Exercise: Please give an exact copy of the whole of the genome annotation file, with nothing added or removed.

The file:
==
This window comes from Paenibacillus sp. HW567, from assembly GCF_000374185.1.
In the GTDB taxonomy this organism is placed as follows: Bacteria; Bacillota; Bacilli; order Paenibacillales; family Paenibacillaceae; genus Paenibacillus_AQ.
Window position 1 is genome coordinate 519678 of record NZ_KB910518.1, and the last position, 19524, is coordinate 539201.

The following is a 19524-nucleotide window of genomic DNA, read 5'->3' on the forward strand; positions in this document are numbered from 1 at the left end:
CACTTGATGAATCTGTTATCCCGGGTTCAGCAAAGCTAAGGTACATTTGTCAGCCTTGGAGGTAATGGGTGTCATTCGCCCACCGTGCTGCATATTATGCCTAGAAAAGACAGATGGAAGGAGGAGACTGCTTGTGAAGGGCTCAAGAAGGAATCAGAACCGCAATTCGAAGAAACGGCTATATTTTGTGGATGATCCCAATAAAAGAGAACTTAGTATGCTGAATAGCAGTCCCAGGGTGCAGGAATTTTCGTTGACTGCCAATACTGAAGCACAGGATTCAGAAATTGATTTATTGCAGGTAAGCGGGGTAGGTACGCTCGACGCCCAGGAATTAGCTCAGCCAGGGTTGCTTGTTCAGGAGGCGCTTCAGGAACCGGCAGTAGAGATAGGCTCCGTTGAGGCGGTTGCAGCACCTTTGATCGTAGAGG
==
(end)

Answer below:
This window comes from Paenibacillus sp. HW567, from assembly GCF_000374185.1.
In the GTDB taxonomy this organism is placed as follows: Bacteria; Bacillota; Bacilli; order Paenibacillales; family Paenibacillaceae; genus Paenibacillus_AQ.
Window position 1 is genome coordinate 519678 of record NZ_KB910518.1, and the last position, 19524, is coordinate 539201.

The following is a 19524-nucleotide window of genomic DNA, read 5'->3' on the forward strand; positions in this document are numbered from 1 at the left end:
CACTTGATGAATCTGTTATCCCGGGTTCAGCAAAGCTAAGGTACATTTGTCAGCCTTGGAGGTAATGGGTGTCATTCGCCCACCGTGCTGCATATTATGCCTAGAAAAGACAGATGGAAGGAGGAGACTGCTTGTGAAGGGCTCAAGAAGGAATCAGAACCGCAATTCGAAGAAACGGCTATATTTTGTGGATGATCCCAATAAAAGAGAACTTAGTATGCTGAATAGCAGTCCCAGGGTGCAGGAATTTTCGTTGACTGCCAATACTGAAGCACAGGATTCAGAAATTGATTTATTGCAGGTAAGCGGGGTAGGTACGCTCGACGCCCAGGAATTAGCTCAGCCAGGGTTGCTTGTTCAGGAGGCGCTTCAGGAACCGGCAGTAGAGATAGGCTCCGTTGAGGCGGTTGCAGCACCTTTGATCGTAGAGG